How Tourism Decisions Are Made



Every day, when a client calls, tourism products and info offices give prospective clients a verbal listing of what they have to offer and somehow feel that they have not made a connection. The opportunity is lost and they can’t figure out why.

The answer is surprising simple. We are speaking to the wrong part of the brain. Stick with me here, this is not rocket science. The parts of our brain that are responsible for decision-making and memory do not understand language! Wow, really? So all of those wordy sections on brochures and bulleted PowerPoint presentations are produced in vain? Sorry, but they have had a minimal influence on decision-making with our clients. All the newer part of our brain does is think and justify our choice after it has been made.

The Limbic brain comprises of the middle two sections and is responsible for all our feelings, such as trust and loyalty. This area of the brain is responsible for all human behaviour and all our decision-making. It is where our emotional connection takes place, and it has no capacity for language. Our Limbic system gathers information largely through visuals. Our other senses also come in to play, but visuals dominate. Our subconscious gathers information and an emotion and a visual imaging is fixed to each of these. When we are confronted with a decision, emotions from previous, related experiences affix values to the options we are considering. These emotions create preferences that lead to our decision.

Have you ever spoken of taking a gut decision? That description is the closest we can come to expressing this process in words. So our decisions are driven by our emotions and biases and we cannot help responding to that. Our emotions are automatic response to an external stimulus. The reality is that in response to an emotion, humans are compelled to do something.

Before looking at some ways we can action these learnings, it is important that we acknowledge that our tourism customers are bombarded by countless similar offers, each promoting what they have to meet their leisure needs. Competition is fierce and the options are unlimited. Clients are overwhelmed with choice and overloaded with information. So the brain is continuously filtering what is relevant and what is not.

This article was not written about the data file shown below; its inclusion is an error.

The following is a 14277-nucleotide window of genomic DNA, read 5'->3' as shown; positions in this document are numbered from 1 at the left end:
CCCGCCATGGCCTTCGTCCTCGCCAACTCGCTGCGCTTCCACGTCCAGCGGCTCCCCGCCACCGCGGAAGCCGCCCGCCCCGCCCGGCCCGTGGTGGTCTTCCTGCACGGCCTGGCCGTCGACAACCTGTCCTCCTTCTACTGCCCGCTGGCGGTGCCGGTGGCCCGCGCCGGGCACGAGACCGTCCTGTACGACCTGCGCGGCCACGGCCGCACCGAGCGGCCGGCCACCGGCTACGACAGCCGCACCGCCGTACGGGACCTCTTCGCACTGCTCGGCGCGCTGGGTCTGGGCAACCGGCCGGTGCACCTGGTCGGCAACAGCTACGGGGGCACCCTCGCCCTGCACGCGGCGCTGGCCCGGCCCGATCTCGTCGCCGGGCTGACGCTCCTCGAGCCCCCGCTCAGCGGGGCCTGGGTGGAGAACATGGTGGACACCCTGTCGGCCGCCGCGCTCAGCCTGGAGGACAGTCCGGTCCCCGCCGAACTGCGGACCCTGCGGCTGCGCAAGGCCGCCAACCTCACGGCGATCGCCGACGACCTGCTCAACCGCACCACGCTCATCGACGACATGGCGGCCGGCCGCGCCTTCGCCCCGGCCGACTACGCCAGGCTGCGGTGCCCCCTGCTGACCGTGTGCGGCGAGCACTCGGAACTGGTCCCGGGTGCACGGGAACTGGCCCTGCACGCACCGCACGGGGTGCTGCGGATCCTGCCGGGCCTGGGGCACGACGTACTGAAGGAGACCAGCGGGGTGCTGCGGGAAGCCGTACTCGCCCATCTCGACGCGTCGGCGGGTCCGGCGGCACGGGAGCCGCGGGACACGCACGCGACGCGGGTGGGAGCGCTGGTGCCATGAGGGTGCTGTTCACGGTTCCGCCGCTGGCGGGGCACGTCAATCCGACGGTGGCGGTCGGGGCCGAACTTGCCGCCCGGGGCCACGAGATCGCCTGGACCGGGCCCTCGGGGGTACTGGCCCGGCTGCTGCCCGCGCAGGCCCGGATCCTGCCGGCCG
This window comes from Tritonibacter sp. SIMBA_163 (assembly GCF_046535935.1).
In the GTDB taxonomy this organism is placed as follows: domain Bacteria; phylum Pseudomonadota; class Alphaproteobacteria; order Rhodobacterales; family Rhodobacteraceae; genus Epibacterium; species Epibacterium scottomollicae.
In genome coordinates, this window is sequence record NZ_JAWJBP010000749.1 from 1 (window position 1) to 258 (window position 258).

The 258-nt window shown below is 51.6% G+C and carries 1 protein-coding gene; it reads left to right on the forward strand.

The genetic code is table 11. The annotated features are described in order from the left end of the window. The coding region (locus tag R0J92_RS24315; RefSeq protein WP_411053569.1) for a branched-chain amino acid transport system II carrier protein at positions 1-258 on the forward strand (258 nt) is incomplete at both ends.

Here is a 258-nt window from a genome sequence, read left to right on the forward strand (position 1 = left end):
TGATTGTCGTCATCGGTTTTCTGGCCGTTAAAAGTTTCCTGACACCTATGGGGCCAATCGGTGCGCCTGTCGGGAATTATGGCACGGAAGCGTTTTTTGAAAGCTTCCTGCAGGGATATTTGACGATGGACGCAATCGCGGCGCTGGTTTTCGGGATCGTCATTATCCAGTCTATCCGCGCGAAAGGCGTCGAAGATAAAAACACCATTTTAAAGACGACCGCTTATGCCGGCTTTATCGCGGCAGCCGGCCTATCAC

Practically, what does this mean for your marketing efforts?

  1. Firstly, the more senses you trigger and associate with your offering, the more you will appeal to your customers’ emotions and influence their buying behaviour. Access their buy button through their feelings. This obviously implies that you need to get to know your customers better and identify their triggers. This makes a bit of a mockery of our current segmentation systems, but more about that in a future blog.
  2. Your brand is established in our sub conscience by all of the experiences that a customer has had with a brand. These will include social media messages from their circle. Focus on the experience you are giving your customers and create wow sharable moments during the experience. Monitor the social media messaging about your product and improve aspects that will enhance this electronic word-of-mouth.
  3. As visuals play such an important role, remodel your material and websites to make the most of these. Target spontaneous pictures that will elicit emotions from your target clients. Remember to also check the effectiveness of your visuals and material if your customer only scans your material for a few seconds. Have a section on the front page of your website that shows photos that guests have taken.
  4. Let your visuals and supporting text tell a story that will stand out and resonate with your customers’ desires and reassure any fears they may have. Your customers are looking for pleasure, as well as certainty. Your story should say who you are, but more importantly why you customer should care.
  5. As competition is fierce, you must ensure that you stand out from the crowd. No more playing it safe and employing a one size fits all approach.
  6. Constantly challenge yourself to find ways to add value to your experience.
  7. In your story, avoid messages that your Limbic brain does not understand, like ‘you will have your best time ever’. Rather say how they will feel during your experience.

So now you know how the brain works, will you continue to use marketing tools that have little effect in a crowded market of offerings, or will you accept the challenge to work ‘on’ your business for a few hours a week and connect with the first step of an exciting customer relationship?

Remember emotions, emotions, emotions …

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